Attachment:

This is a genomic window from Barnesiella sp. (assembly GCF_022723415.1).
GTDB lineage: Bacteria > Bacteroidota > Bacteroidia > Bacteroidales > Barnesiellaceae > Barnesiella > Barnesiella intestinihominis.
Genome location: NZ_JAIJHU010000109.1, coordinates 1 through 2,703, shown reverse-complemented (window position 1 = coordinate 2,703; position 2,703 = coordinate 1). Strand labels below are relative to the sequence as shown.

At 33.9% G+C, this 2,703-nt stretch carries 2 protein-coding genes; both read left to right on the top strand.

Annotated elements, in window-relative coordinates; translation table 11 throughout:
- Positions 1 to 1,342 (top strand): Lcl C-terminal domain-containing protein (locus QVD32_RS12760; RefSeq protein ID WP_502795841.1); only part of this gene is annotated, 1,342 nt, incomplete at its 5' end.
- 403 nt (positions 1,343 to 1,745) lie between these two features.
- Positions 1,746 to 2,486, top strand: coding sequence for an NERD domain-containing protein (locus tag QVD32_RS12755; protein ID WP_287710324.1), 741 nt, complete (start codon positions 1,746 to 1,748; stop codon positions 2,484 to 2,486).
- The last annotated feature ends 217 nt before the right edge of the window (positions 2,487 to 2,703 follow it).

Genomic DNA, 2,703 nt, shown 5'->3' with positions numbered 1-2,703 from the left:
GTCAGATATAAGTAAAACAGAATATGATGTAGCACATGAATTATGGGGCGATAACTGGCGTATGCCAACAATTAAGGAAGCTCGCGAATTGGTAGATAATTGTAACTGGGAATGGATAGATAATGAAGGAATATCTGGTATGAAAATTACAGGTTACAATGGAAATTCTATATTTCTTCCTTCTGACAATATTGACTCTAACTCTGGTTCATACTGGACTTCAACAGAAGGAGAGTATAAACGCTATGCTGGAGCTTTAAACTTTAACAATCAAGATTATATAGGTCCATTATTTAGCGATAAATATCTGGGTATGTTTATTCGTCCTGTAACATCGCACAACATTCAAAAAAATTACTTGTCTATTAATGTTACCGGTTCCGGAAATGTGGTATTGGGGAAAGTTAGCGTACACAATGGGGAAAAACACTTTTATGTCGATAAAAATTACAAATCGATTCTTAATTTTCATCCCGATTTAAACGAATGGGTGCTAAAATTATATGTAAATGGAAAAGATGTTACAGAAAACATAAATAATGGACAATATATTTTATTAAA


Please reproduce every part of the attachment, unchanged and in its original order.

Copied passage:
This is a genomic window from Barnesiella sp. (assembly GCF_022723415.1).
GTDB lineage: Bacteria > Bacteroidota > Bacteroidia > Bacteroidales > Barnesiellaceae > Barnesiella > Barnesiella intestinihominis.
Genome location: NZ_JAIJHU010000109.1, coordinates 1 through 2,703, shown reverse-complemented (window position 1 = coordinate 2,703; position 2,703 = coordinate 1). Strand labels below are relative to the sequence as shown.

At 33.9% G+C, this 2,703-nt stretch carries 2 protein-coding genes; both read left to right on the top strand.

Annotated elements, in window-relative coordinates; translation table 11 throughout:
- Positions 1 to 1,342 (top strand): Lcl C-terminal domain-containing protein (locus QVD32_RS12760; RefSeq protein ID WP_502795841.1); only part of this gene is annotated, 1,342 nt, incomplete at its 5' end.
- 403 nt (positions 1,343 to 1,745) lie between these two features.
- Positions 1,746 to 2,486, top strand: coding sequence for an NERD domain-containing protein (locus tag QVD32_RS12755; protein ID WP_287710324.1), 741 nt, complete (start codon positions 1,746 to 1,748; stop codon positions 2,484 to 2,486).
- The last annotated feature ends 217 nt before the right edge of the window (positions 2,487 to 2,703 follow it).

Genomic DNA, 2,703 nt, shown 5'->3' with positions numbered 1-2,703 from the left:
GTCAGATATAAGTAAAACAGAATATGATGTAGCACATGAATTATGGGGCGATAACTGGCGTATGCCAACAATTAAGGAAGCTCGCGAATTGGTAGATAATTGTAACTGGGAATGGATAGATAATGAAGGAATATCTGGTATGAAAATTACAGGTTACAATGGAAATTCTATATTTCTTCCTTCTGACAATATTGACTCTAACTCTGGTTCATACTGGACTTCAACAGAAGGAGAGTATAAACGCTATGCTGGAGCTTTAAACTTTAACAATCAAGATTATATAGGTCCATTATTTAGCGATAAATATCTGGGTATGTTTATTCGTCCTGTAACATCGCACAACATTCAAAAAAATTACTTGTCTATTAATGTTACCGGTTCCGGAAATGTGGTATTGGGGAAAGTTAGCGTACACAATGGGGAAAAACACTTTTATGTCGATAAAAATTACAAATCGATTCTTAATTTTCATCCCGATTTAAACGAATGGGTGCTAAAATTATATGTAAATGGAAAAGATGTTACAGAAAACATAAATAATGGACAATATATTTTATTAAA